Domestic violence orders have conditions that are intended to protect the person seeking protection (known as the “aggrieved”). The person the order has been made against is known as the “respondent.”
If you are the respondent, it is crucial that you obey all of the conditions stipulated in the domestic violence order. Any failure to comply with the conditions constitute a criminal offence.
A domestic violence order will have a standard condition included in it, namely “to be of good behaviour and not commit domestic violence against the aggrieved or any other person named on the order.” However, the court can add other conditions to the order.
There is more information regarding the conditions included in domestic violence orders in this video from Queensland Courts (see below). Please watch it and share it with anyone you think could benefit from this important information. (This is the final video in our series of six. Check our other posts for more insight into these processes).
If you have any questions, or you need help with any family law matters, please contact Cornerstone Law Offices today for a confidential chat about your situation.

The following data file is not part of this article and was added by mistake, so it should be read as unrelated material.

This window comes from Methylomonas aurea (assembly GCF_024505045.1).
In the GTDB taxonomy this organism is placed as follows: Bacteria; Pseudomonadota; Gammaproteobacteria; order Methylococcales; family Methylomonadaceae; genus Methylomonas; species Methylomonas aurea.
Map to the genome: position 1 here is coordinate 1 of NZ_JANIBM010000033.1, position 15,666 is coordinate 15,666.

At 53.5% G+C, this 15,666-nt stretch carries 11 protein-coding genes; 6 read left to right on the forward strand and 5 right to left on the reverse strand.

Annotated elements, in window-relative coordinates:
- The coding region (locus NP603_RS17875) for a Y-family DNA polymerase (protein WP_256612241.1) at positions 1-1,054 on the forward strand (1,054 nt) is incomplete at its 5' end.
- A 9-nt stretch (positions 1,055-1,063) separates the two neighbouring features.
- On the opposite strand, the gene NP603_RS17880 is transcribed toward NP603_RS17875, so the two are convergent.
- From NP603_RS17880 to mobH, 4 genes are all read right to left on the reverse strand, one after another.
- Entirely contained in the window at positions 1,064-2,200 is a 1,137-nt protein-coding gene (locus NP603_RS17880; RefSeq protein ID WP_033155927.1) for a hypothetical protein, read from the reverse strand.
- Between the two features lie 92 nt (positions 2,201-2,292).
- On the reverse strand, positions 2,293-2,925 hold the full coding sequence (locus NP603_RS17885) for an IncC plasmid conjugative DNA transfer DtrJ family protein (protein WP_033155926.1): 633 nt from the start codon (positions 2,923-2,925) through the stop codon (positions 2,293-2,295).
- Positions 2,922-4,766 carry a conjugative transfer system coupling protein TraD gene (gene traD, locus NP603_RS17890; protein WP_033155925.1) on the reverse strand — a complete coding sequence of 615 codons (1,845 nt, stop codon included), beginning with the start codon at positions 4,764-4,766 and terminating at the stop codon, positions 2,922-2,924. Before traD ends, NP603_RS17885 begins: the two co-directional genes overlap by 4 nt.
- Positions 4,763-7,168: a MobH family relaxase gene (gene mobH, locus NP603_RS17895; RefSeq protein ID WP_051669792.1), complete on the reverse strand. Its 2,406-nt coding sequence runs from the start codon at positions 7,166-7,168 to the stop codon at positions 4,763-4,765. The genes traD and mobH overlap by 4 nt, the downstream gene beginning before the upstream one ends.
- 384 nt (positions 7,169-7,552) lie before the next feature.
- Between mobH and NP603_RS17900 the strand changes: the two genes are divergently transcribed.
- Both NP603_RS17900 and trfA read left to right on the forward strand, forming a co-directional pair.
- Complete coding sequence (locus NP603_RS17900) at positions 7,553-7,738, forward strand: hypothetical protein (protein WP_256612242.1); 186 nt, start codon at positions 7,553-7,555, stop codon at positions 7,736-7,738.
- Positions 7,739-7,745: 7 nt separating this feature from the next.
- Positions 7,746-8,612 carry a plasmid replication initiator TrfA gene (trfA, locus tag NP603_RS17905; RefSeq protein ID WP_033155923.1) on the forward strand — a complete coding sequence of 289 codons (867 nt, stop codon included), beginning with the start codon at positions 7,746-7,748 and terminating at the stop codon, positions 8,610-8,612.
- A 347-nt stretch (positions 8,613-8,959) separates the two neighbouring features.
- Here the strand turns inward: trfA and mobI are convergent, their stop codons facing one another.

Call us at: 1300 CORNERSTONE or email: email@example.com
Queensland Courts have published a series of videos explaining the court process for making domestic violence orders. If you are applying or responding to a domestic violence order, there is information on their website for you. Domestic Violence Orders are part of a strategy to protect the safety of all members of our community and to stop the violence. If you would like additional information please visit: http://www.courts.qld.gov.au/courts/magistrates-court/domestic-and-family-violence/domestic-violence-videos